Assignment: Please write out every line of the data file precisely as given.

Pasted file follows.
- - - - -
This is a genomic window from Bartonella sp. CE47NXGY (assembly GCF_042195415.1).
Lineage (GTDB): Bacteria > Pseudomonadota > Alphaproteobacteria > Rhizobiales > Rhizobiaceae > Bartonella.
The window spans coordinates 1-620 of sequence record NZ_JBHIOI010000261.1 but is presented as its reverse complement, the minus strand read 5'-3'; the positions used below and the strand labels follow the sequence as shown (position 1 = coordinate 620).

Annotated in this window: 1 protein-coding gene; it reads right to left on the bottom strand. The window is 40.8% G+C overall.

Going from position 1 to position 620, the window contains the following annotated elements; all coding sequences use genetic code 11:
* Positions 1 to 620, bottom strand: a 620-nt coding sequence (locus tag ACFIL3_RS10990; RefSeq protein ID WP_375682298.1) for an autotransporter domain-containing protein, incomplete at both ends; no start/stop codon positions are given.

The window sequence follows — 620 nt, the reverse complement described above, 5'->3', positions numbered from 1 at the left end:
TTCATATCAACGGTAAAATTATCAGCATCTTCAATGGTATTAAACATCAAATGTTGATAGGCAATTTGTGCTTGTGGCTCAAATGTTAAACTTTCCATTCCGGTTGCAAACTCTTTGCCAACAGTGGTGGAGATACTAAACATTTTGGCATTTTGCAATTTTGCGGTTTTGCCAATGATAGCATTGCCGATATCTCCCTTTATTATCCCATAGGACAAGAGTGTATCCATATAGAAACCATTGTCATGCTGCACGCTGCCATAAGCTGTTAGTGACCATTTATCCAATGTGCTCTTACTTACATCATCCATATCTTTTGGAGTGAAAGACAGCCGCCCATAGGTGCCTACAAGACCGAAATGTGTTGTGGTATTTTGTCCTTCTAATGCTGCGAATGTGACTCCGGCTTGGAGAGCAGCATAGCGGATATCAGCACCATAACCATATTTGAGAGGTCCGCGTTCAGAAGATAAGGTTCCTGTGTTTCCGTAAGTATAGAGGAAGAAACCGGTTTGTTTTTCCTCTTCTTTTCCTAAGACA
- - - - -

This is a genomic window from Bartonella sp. CE47NXGY (assembly GCF_042195415.1).
Lineage (GTDB): Bacteria > Pseudomonadota > Alphaproteobacteria > Rhizobiales > Rhizobiaceae > Bartonella.
The window spans coordinates 1-620 of sequence record NZ_JBHIOI010000261.1 but is presented as its reverse complement, the minus strand read 5'-3'; the positions used below and the strand labels follow the sequence as shown (position 1 = coordinate 620).

Annotated in this window: 1 protein-coding gene; it reads right to left on the bottom strand. The window is 40.8% G+C overall.

Going from position 1 to position 620, the window contains the following annotated elements; all coding sequences use genetic code 11:
* Positions 1 to 620, bottom strand: a 620-nt coding sequence (locus tag ACFIL3_RS10990; RefSeq protein ID WP_375682298.1) for an autotransporter domain-containing protein, incomplete at both ends; no start/stop codon positions are given.

The window sequence follows — 620 nt, the reverse complement described above, 5'->3', positions numbered from 1 at the left end:
TTCATATCAACGGTAAAATTATCAGCATCTTCAATGGTATTAAACATCAAATGTTGATAGGCAATTTGTGCTTGTGGCTCAAATGTTAAACTTTCCATTCCGGTTGCAAACTCTTTGCCAACAGTGGTGGAGATACTAAACATTTTGGCATTTTGCAATTTTGCGGTTTTGCCAATGATAGCATTGCCGATATCTCCCTTTATTATCCCATAGGACAAGAGTGTATCCATATAGAAACCATTGTCATGCTGCACGCTGCCATAAGCTGTTAGTGACCATTTATCCAATGTGCTCTTACTTACATCATCCATATCTTTTGGAGTGAAAGACAGCCGCCCATAGGTGCCTACAAGACCGAAATGTGTTGTGGTATTTTGTCCTTCTAATGCTGCGAATGTGACTCCGGCTTGGAGAGCAGCATAGCGGATATCAGCACCATAACCATATTTGAGAGGTCCGCGTTCAGAAGATAAGGTTCCTGTGTTTCCGTAAGTATAGAGGAAGAAACCGGTTTGTTTTTCCTCTTCTTTTCCTAAGACA